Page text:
When the machines rock

"Good is not good enough, when better is expected."

-Orlando "Tubby" Smith, University of Kentucky Head Basketball Coach

"It's more of a business now. It's not a game like it used to be."

-Former University of Kentucky Basketball Player, Cory Sears

This is what happens when the business of college athletics comes crashing head on with the dreams of the players involved. Let there be no doubt, and it's too bad it took Cory Sears this long to figure out, but NCAA College Basketball is a business, a multi-million dollar business. The players are, unfortunately, simply cogs in the machine. They can be replaced at any time if that is what it takes to make the machine run smoother.

That is what happened at UK at the end of the semester. Cory Sears, Rashaad Carruth, and Adam Chiles were released from their scholarships. "Team Turmoil," as last season's team at UK was called, needed an overhaul. Tubby Smith has a National Title, as well as various SEC Titles, both regular season and tournament, but he also owns three straight seasons of double-digit losses.

That is a first at the University of Kentucky and a fourth season of double-digit losses could possibly put his job in jeopardy. Despite what the NCAA would have you believe, the job of Tubby Smith is not to bring young men into the program to shape and develop into upstanding student-athletes on their way toward graduating with a college degree. Tubby Smith's job is to win basketball games, a lot of basketball games.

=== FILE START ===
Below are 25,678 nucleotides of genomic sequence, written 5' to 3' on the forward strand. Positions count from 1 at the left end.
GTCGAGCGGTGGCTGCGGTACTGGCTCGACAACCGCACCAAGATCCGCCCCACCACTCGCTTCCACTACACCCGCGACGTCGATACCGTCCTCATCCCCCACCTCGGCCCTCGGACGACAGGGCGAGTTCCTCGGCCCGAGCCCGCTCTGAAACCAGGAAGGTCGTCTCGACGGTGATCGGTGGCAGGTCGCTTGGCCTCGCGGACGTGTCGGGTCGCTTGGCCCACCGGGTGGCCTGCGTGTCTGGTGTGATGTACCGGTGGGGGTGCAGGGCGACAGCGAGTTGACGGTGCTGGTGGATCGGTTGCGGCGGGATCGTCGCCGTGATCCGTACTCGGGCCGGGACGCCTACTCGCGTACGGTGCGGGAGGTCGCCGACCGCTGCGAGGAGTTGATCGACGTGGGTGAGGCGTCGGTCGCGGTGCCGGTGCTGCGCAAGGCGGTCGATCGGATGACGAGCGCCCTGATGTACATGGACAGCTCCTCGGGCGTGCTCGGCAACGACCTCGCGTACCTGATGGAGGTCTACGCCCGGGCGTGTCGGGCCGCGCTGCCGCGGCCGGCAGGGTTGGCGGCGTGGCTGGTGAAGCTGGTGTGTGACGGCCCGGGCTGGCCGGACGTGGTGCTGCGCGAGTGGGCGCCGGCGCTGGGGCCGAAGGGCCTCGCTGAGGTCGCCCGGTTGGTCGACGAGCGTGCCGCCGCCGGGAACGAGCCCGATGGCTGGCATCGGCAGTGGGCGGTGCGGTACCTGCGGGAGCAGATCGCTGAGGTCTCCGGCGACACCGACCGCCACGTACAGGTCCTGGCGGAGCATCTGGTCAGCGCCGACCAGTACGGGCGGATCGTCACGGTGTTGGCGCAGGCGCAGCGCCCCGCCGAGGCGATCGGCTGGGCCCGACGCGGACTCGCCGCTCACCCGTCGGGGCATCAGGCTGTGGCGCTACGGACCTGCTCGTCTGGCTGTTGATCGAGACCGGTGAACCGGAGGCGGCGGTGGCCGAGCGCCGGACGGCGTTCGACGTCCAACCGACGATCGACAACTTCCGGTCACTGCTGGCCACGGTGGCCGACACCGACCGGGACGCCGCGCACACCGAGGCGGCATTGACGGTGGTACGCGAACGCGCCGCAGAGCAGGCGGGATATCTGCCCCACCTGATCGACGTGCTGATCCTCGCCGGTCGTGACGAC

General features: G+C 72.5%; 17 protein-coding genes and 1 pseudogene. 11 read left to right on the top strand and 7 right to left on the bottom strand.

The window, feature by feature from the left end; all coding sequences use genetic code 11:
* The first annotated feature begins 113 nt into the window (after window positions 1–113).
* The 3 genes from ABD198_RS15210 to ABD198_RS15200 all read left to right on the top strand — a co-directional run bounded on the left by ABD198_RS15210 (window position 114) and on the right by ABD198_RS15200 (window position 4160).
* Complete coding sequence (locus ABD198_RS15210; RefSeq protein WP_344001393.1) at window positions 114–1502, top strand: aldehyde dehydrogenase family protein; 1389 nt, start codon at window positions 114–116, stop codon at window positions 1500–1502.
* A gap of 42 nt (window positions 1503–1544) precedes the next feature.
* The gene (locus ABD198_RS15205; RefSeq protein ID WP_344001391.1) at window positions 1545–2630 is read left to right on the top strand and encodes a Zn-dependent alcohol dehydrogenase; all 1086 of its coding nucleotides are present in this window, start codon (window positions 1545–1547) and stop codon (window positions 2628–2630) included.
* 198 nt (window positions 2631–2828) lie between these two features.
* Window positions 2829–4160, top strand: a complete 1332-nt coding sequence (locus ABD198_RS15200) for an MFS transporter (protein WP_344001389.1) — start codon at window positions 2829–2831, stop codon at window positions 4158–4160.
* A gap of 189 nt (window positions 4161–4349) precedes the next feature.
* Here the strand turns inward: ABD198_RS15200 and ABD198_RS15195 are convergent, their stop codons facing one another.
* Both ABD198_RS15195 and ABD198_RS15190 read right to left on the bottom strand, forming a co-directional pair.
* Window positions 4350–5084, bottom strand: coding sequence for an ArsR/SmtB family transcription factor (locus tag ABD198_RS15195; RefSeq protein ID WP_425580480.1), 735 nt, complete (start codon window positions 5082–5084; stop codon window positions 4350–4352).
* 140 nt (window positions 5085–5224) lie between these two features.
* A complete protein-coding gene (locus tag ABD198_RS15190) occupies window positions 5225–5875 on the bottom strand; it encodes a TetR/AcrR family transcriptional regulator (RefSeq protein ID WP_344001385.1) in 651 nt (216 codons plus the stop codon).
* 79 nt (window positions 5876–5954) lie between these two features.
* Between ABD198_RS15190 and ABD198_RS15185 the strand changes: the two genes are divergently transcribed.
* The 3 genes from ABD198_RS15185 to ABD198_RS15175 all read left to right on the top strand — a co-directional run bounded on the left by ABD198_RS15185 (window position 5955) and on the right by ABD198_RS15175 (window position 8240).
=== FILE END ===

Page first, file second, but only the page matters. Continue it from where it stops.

In college basketball, the players are there for maybe four years, usually less. That is why the focus, and the stars, of this sport are the coaches. Coach K, The General Bobby Knight, Ricky P, Tubby, Roy Williams. These coaches are treated as royalty by their adoring public, their schools, and the national media.

The pressure to win weighs greatly on all of these coaches and this pressure can lead to an "anything to win" attitude. If they stop winning, like Denny Crum at the University of Louisville, then they go from the sideline to the unemployment line.

You may hear a lot of talk about running a clean program or graduating players, but that is all it is, talk. The record indicates that these things matter little to the people who run college basketball.

Bob Huggins of the University of Cincinnati is a college coach who wins. He has only been to one Final Four, but has dominated his conference and put UC basketball back on the map. He was recently courted by the University of West Virginia, but stayed at UC, signing a new contract with a pay raise. Bob Huggins has a 0 percent graduation rate. His players have been arrested for punching a police horse, kidnapping their roommate, and hitting a woman in a bar. Two different schools were willing to overlook all of this, because Bob Huggins wins basketball games and makes them money.

A lot of people are under the impression that NCAA athletes are awarded four year scholarships when they sign with a school, that is not true.